There are very good reasons for this gradually spreading skepticism. For one thing, the performance of US stocks over the last year increasingly appeared divorced from the economic realities on the ground and from official data. It is also becoming easier to support the argument that stock valuations are really not at all what they seem. Years of ultra-low interest rates have encouraged reckless corporate borrowing and massive stock buybacks that have artificially inflated equity prices. U.S. corporate debt has increased by 50% over the past decade and now stands near $10 trillion. The cracks are already beginning to show. According to S&P data, 2019 saw the most credit ratings downgrades relative to upgrades since 2009. And this trend is all but certain to continue in 2020.
Risks out of Europe
For months already, reports and economic figures from key EU economies have been consistently flashing warning signs. Germany is in serious trouble, as an avalanche of worrying data has sparked concerns of a recession. The latest manufacturing figures, published in December, showed an output drop of 5.3%, as the country’s industrial sector suffers its steepest decline in a decade. We could see further weakness ahead in the economic engine of the EU, as Andrew Kenningham at Capital Economics warned, “far from bottoming out, Germany’s industrial recession may be getting worse. The latest data supports our view that a recession is still more likely than not in the coming quarters”.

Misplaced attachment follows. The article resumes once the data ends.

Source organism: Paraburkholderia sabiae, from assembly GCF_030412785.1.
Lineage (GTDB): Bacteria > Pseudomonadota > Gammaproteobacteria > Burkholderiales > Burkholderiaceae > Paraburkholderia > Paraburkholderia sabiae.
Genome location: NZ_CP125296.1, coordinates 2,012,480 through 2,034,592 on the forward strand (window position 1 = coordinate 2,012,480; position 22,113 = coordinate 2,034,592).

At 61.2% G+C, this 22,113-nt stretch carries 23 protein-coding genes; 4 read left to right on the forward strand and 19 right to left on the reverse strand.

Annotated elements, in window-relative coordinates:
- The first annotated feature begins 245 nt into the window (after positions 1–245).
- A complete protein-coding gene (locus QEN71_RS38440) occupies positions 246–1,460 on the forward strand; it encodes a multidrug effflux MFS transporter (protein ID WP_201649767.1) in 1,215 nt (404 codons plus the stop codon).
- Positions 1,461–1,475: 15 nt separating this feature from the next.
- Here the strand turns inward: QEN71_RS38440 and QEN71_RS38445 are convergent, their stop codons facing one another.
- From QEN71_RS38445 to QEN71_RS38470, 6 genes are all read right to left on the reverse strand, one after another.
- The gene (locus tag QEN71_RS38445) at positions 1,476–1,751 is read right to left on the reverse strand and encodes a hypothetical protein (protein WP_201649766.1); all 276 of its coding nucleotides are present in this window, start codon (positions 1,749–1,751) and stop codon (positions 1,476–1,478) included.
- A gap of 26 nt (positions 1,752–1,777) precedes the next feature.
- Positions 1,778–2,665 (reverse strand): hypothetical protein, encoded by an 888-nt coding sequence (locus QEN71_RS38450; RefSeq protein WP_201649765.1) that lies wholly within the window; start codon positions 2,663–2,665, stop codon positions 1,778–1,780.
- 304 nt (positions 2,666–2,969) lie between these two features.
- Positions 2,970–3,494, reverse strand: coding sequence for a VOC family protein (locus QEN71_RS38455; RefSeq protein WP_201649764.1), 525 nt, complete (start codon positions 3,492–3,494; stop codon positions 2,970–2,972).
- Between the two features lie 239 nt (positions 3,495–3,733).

Source: International Monetary Fund, German Federal Statistical Office
Meanwhile, Italy continues to be the problem child of the Union. Apart from its huge debt levels and ailing banking sector that still pose a severe threat to the entire bloc, its reignited political tensions have caused fresh headaches in Brussels. The current coalition government, headed by Prime Minister Giuseppe Conte, has managed to assuage the fears of an “Italexit” scenario, raised by the previous coalition that included right-wing populist and Eurosceptic, Matteo Salvini, and his Lega party. However, this latest coalition now seems to be on the brink of collapse, rife with internal frictions and external attacks. Salvini might have he lost his position in the government, but he did retain his popularity and threatens to destabilize the fragile governing alliance.
All of this is very important in the context of the ongoing financial reform efforts in the country. PM Conte has agreed to the conditions set by European Stability Mechanism (ESM) in order to extend much-needed credit to the country. These include measures and legal changes that will make debt restructuring and bailouts much easier. Given the dire condition of the nation’s biggest lenders, many Italians fear that their savings, bond holdings, and shares will be used to pay the banks’ bills.
Last, but most definitely not least, we have the risks coming out of the UK and Brexit. Although it’s been a long time coming and there has been plenty of time for investors and businesses to adapt and plan ahead, we are still not sure what the future will look like for an EU without Britain. The departure of the island nation, one of the bloc’s largest contributors and key trading partner, is bound to have a considerable impact on its labor market and on its exports. Apart from Ireland, Germany is likely to be hit the hardest, as newly established tariffs would inflict serious damage on the country’s already struggling auto sector.
Global protests and political shifts